fluorescent mark on the skeletal bones of these fish.   This OTC marking
provides for a means of identifying and determining what lake-inhabiting
Chinook are actually products of hatchery reared fish or products of
wild naturally produced fish.  The OTC marking system is one of the
fundamental tools used for determining the contribution of stocked fish
to the sport fishery.  Fish stocking evaluations are necessary for
biologists and anglers to understand the overall benefit that is
realized as compared to the cost of rearing trout and salmon.  In order
to for the OTC chemical to successfully imprint onto the bone structure
of the young Chinook, these fish have to be a minimum size (about 2.5
inches) in order for the mark to adequately infuse into the bone
structure of the fish.

Due to increased worldwide aquaculture demands for fish food, feed
costs have risen dramatically and are continuing to increase at a rate
of almost 10% per year.   This escalation in fish food costs, combined
with the likelihood of steeply expanding costs in the future, is putting
a significant strain on Fisheries Division’s budget for trout and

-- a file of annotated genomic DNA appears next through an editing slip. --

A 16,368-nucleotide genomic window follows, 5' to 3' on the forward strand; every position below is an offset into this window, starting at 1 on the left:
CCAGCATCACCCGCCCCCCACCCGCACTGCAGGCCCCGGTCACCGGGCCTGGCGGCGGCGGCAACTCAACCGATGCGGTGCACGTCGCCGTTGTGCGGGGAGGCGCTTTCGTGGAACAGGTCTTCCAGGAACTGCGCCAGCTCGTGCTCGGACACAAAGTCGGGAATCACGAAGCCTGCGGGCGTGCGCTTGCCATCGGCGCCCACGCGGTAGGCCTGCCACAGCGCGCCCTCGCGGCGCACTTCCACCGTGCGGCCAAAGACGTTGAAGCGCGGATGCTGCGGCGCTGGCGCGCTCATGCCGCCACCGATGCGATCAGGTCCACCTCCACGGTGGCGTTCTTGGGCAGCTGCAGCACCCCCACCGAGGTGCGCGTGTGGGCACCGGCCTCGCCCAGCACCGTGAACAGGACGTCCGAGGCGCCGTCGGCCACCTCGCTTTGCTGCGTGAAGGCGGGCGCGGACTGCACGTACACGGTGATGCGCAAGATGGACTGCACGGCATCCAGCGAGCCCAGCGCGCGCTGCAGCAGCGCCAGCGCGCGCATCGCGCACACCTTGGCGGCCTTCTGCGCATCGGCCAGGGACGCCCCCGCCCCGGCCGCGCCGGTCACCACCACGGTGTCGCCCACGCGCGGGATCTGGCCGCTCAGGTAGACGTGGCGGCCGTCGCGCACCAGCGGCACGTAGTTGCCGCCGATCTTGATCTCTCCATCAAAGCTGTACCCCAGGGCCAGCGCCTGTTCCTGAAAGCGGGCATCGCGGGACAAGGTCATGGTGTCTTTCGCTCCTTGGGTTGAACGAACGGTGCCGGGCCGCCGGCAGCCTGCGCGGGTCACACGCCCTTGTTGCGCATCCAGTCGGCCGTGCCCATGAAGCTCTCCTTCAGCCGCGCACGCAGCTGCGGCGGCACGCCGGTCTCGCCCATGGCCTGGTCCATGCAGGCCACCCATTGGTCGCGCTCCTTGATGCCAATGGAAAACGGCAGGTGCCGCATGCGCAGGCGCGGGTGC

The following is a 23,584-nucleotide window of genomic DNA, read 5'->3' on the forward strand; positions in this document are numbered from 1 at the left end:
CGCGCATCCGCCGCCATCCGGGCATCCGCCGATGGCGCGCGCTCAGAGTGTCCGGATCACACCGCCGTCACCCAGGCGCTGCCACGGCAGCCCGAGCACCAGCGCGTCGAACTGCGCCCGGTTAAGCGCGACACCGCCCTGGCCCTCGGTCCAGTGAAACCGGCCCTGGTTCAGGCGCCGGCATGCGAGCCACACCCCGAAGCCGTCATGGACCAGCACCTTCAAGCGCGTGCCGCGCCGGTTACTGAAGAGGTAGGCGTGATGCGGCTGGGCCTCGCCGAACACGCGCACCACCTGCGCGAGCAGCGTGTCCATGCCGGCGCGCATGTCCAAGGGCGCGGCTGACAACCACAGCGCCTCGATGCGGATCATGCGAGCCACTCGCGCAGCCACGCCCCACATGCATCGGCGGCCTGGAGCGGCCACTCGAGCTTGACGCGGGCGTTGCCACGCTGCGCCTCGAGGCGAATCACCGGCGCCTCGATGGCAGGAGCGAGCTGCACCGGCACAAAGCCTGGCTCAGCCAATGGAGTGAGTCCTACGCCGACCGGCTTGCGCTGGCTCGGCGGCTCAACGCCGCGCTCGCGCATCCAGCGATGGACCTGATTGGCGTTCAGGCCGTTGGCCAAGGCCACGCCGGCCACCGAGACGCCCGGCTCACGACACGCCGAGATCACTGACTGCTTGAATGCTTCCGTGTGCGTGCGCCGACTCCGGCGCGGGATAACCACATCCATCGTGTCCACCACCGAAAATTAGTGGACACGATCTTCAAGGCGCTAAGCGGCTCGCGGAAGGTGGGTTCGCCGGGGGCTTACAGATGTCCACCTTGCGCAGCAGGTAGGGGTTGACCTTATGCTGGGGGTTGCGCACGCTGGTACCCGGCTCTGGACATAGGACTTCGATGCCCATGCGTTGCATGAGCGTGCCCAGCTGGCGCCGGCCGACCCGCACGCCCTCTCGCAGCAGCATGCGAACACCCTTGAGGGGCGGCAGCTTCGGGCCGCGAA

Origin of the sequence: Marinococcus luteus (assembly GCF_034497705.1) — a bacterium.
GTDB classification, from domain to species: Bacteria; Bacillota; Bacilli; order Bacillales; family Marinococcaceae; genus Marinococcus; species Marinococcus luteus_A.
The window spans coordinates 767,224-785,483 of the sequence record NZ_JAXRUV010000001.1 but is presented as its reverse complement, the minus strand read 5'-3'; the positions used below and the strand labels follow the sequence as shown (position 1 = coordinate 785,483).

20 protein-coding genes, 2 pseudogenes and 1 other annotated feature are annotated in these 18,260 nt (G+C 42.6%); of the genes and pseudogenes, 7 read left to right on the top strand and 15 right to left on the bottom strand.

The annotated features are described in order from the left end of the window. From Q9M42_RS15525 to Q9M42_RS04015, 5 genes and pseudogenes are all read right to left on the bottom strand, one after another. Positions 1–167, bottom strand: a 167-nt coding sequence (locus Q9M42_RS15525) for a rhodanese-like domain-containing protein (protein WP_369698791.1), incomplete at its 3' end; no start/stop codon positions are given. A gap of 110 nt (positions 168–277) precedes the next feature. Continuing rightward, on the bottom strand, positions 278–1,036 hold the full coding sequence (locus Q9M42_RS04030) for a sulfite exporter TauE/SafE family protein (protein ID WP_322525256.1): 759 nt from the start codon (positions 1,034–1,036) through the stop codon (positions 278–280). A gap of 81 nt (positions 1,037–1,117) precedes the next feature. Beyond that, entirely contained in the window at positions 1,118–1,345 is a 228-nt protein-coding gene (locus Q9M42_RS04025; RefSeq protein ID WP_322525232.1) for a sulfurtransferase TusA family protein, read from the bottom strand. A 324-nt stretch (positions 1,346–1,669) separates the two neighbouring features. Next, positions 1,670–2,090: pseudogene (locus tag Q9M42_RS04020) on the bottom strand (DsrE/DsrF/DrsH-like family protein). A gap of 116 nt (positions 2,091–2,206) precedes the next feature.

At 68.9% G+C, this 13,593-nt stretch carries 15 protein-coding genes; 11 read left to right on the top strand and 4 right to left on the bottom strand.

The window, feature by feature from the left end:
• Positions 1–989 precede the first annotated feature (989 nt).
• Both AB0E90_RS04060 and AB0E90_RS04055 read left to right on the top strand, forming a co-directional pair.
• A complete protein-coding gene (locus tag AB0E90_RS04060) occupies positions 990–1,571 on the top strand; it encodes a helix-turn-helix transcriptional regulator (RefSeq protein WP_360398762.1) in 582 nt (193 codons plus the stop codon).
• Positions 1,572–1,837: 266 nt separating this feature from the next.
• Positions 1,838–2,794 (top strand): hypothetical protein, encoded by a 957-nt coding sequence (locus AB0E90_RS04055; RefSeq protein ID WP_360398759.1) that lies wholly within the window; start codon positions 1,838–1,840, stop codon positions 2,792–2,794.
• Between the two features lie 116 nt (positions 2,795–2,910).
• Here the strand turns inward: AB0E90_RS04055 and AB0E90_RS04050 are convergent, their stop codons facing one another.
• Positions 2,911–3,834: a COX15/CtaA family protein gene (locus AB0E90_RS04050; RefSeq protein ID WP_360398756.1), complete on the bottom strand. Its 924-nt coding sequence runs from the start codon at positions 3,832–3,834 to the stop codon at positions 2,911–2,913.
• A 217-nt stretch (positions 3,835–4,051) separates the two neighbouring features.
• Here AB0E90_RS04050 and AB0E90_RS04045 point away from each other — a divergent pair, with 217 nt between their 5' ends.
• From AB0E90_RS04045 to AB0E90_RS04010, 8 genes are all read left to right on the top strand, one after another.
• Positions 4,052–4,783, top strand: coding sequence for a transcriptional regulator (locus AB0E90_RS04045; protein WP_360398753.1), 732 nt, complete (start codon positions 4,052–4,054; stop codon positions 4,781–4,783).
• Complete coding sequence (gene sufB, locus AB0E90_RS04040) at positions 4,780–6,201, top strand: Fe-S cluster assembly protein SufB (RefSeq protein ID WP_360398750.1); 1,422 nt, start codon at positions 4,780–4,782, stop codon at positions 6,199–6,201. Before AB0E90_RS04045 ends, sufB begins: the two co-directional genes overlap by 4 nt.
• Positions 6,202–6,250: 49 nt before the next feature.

salmon rearing programs.  DNRE Fisheries Division has recently begun
experimenting with a fish diet that is less expensive than the
traditional supply of feed.  Hatchery managers can utilize this lower
cost feed supply and still produce a high quality fish for stocking.
The downside of this new fish diet is that the fish grow slightly slower
which delays the ability to OTC mark them by about two weeks.  This
slower growth rate in-turn delays stocking by about two weeks.

The new type of fish food used for salmon rearing will cost about
one-half of the traditional feed expenditure, which will result in a
significant cost savings to the Hatchery budget.  Overall, the State can
realize a considerable level of cost savings by using this new feed,
while still producing a high quality stocking product.  The bottom line
is that the DNRE has no alternative but to continue to find ways to
produce good fish at a lower cost.  Due to these constraints it is very
likely that all future Lake Superior Chinook stocking will occur on a
mid to late May time line.